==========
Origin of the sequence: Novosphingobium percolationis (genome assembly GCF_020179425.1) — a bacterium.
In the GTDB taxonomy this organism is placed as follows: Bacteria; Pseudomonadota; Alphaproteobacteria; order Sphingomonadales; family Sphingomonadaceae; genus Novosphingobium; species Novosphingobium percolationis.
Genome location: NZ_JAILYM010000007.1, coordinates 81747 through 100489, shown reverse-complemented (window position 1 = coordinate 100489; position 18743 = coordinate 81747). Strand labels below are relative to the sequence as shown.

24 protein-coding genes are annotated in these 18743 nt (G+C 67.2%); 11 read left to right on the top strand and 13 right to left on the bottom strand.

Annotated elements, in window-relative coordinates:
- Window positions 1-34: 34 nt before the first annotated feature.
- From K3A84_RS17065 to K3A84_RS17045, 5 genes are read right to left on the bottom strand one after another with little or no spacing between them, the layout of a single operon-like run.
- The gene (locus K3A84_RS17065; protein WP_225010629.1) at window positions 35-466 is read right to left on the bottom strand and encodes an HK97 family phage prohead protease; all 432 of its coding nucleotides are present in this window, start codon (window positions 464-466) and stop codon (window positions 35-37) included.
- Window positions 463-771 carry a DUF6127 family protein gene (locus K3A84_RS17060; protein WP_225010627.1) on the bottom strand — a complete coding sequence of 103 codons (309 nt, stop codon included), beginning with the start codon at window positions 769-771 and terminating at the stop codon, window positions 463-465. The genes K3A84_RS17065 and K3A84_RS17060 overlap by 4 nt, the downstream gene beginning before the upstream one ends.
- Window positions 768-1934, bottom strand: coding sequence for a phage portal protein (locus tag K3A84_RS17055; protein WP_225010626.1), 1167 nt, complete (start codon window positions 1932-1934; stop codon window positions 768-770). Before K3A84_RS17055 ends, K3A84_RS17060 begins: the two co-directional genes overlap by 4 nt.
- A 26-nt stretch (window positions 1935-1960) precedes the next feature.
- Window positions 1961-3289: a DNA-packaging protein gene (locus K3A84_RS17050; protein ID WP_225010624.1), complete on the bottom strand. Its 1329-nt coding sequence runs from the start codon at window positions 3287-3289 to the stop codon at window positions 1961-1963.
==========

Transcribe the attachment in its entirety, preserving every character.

Origin of the sequence: Novosphingobium percolationis (genome assembly GCF_020179425.1) — a bacterium.
In the GTDB taxonomy this organism is placed as follows: Bacteria; Pseudomonadota; Alphaproteobacteria; order Sphingomonadales; family Sphingomonadaceae; genus Novosphingobium; species Novosphingobium percolationis.
Genome location: NZ_JAILYM010000007.1, coordinates 81747 through 100489, shown reverse-complemented (window position 1 = coordinate 100489; position 18743 = coordinate 81747). Strand labels below are relative to the sequence as shown.

24 protein-coding genes are annotated in these 18743 nt (G+C 67.2%); 11 read left to right on the top strand and 13 right to left on the bottom strand.

Annotated elements, in window-relative coordinates:
- Window positions 1-34: 34 nt before the first annotated feature.
- From K3A84_RS17065 to K3A84_RS17045, 5 genes are read right to left on the bottom strand one after another with little or no spacing between them, the layout of a single operon-like run.
- The gene (locus K3A84_RS17065; protein WP_225010629.1) at window positions 35-466 is read right to left on the bottom strand and encodes an HK97 family phage prohead protease; all 432 of its coding nucleotides are present in this window, start codon (window positions 464-466) and stop codon (window positions 35-37) included.
- Window positions 463-771 carry a DUF6127 family protein gene (locus K3A84_RS17060; protein WP_225010627.1) on the bottom strand — a complete coding sequence of 103 codons (309 nt, stop codon included), beginning with the start codon at window positions 769-771 and terminating at the stop codon, window positions 463-465. The genes K3A84_RS17065 and K3A84_RS17060 overlap by 4 nt, the downstream gene beginning before the upstream one ends.
- Window positions 768-1934, bottom strand: coding sequence for a phage portal protein (locus tag K3A84_RS17055; protein WP_225010626.1), 1167 nt, complete (start codon window positions 1932-1934; stop codon window positions 768-770). Before K3A84_RS17055 ends, K3A84_RS17060 begins: the two co-directional genes overlap by 4 nt.
- A 26-nt stretch (window positions 1935-1960) precedes the next feature.
- Window positions 1961-3289: a DNA-packaging protein gene (locus K3A84_RS17050; protein ID WP_225010624.1), complete on the bottom strand. Its 1329-nt coding sequence runs from the start codon at window positions 3287-3289 to the stop codon at window positions 1961-1963.